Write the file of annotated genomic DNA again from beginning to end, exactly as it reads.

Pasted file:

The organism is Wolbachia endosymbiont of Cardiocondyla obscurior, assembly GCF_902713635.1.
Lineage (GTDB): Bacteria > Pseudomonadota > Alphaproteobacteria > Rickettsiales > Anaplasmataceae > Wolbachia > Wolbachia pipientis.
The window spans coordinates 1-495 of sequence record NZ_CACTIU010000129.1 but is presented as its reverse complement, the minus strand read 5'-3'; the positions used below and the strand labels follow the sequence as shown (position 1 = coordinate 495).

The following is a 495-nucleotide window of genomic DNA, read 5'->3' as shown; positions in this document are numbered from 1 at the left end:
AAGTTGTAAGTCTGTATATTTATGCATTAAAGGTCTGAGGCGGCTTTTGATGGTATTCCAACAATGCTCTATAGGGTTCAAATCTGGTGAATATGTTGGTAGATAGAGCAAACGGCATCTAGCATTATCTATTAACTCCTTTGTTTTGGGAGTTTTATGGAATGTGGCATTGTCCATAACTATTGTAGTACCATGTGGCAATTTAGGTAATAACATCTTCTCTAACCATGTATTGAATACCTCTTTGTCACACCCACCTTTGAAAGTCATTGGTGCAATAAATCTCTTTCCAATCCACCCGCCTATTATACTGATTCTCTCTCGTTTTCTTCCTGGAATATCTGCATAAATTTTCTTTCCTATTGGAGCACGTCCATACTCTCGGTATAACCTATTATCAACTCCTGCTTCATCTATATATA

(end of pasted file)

The organism is Wolbachia endosymbiont of Cardiocondyla obscurior, assembly GCF_902713635.1.
Lineage (GTDB): Bacteria > Pseudomonadota > Alphaproteobacteria > Rickettsiales > Anaplasmataceae > Wolbachia > Wolbachia pipientis.
The window spans coordinates 1-495 of sequence record NZ_CACTIU010000129.1 but is presented as its reverse complement, the minus strand read 5'-3'; the positions used below and the strand labels follow the sequence as shown (position 1 = coordinate 495).

The following is a 495-nucleotide window of genomic DNA, read 5'->3' as shown; positions in this document are numbered from 1 at the left end:
AAGTTGTAAGTCTGTATATTTATGCATTAAAGGTCTGAGGCGGCTTTTGATGGTATTCCAACAATGCTCTATAGGGTTCAAATCTGGTGAATATGTTGGTAGATAGAGCAAACGGCATCTAGCATTATCTATTAACTCCTTTGTTTTGGGAGTTTTATGGAATGTGGCATTGTCCATAACTATTGTAGTACCATGTGGCAATTTAGGTAATAACATCTTCTCTAACCATGTATTGAATACCTCTTTGTCACACCCACCTTTGAAAGTCATTGGTGCAATAAATCTCTTTCCAATCCACCCGCCTATTATACTGATTCTCTCTCGTTTTCTTCCTGGAATATCTGCATAAATTTTCTTTCCTATTGGAGCACGTCCATACTCTCGGTATAACCTATTATCAACTCCTGCTTCATCTATATATA